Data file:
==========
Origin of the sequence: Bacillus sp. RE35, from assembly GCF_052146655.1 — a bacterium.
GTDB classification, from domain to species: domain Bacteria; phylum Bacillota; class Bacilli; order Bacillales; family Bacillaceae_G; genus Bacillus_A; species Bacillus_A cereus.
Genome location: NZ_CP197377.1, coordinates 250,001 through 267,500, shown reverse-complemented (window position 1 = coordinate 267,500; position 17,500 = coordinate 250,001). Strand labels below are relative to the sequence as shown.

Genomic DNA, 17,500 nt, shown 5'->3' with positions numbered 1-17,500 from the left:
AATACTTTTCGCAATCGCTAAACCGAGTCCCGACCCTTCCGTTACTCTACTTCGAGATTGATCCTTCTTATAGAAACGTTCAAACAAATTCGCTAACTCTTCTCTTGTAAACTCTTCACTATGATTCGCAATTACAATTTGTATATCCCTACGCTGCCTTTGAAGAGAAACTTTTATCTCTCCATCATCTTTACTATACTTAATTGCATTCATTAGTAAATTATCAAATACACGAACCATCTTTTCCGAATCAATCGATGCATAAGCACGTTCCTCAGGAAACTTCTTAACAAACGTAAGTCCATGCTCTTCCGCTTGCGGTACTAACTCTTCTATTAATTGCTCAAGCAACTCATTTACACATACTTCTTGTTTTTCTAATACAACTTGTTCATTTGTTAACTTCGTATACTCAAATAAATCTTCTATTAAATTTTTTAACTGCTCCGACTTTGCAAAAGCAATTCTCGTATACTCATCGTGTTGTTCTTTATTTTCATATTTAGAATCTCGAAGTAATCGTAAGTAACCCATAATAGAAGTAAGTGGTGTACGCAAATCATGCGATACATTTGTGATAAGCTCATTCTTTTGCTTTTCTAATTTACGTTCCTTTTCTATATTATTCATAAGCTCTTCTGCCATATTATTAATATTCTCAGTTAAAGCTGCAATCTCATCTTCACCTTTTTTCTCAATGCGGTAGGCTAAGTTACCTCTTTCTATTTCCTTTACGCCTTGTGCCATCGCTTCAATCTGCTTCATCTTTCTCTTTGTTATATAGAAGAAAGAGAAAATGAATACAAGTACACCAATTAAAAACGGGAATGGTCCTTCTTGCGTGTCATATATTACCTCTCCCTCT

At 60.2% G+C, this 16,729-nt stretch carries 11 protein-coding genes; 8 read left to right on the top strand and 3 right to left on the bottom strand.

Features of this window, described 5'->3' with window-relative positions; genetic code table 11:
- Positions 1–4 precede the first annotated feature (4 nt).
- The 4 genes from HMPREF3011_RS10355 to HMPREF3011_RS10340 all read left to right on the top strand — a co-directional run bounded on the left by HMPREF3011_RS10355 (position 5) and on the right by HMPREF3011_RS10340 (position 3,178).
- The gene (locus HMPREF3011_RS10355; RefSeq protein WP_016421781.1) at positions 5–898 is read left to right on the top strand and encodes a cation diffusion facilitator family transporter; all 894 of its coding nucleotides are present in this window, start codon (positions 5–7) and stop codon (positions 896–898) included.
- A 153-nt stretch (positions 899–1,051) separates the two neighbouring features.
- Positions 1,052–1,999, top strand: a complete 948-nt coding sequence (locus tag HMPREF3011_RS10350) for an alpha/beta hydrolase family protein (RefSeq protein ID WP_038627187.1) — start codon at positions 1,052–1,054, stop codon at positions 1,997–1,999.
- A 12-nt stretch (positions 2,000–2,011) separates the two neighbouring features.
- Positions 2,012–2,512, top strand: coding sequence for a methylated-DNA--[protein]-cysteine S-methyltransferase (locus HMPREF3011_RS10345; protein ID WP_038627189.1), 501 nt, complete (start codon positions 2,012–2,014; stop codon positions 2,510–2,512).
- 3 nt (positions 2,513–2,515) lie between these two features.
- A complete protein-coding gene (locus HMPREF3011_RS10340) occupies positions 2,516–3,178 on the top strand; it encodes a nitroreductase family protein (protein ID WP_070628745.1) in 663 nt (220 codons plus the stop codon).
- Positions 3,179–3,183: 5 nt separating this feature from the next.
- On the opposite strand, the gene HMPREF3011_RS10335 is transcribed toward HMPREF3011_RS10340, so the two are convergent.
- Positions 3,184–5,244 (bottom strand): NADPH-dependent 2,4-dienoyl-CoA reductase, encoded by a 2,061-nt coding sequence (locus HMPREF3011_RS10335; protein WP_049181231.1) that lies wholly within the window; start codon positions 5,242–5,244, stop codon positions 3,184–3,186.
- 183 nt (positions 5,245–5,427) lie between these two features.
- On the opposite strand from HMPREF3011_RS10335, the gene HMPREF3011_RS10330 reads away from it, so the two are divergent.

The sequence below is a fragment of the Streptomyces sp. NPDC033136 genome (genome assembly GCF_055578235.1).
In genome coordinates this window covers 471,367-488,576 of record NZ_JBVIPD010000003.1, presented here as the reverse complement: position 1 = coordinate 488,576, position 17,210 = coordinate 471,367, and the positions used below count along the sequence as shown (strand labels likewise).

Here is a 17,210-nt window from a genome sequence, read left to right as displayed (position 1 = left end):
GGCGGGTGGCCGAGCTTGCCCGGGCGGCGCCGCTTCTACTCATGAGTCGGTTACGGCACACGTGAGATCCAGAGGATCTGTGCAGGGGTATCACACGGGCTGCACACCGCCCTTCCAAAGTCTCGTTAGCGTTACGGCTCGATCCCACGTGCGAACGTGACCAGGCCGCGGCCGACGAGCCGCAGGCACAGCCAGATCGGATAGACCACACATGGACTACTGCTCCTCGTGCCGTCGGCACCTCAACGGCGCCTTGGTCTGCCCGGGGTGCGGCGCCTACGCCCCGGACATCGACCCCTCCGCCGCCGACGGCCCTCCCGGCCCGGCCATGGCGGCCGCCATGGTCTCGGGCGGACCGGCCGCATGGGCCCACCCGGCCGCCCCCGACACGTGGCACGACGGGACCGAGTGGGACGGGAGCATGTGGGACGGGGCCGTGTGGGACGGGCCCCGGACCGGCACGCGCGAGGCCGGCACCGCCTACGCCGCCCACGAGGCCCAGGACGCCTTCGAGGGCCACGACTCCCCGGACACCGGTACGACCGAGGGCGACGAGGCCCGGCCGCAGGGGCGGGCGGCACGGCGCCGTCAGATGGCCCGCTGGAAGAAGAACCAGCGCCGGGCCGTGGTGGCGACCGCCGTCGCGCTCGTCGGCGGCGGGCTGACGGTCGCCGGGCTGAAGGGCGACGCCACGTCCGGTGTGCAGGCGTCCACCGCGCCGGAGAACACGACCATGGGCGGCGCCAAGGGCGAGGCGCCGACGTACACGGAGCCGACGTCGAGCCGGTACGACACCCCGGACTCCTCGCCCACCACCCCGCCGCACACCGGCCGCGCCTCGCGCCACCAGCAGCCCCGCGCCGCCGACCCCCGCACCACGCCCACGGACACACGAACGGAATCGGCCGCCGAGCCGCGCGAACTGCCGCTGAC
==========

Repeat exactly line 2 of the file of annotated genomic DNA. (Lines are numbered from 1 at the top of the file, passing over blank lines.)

GTDB classification, from domain to species: domain Bacteria; phylum Bacillota; class Bacilli; order Bacillales; family Bacillaceae_G; genus Bacillus_A; species Bacillus_A cereus.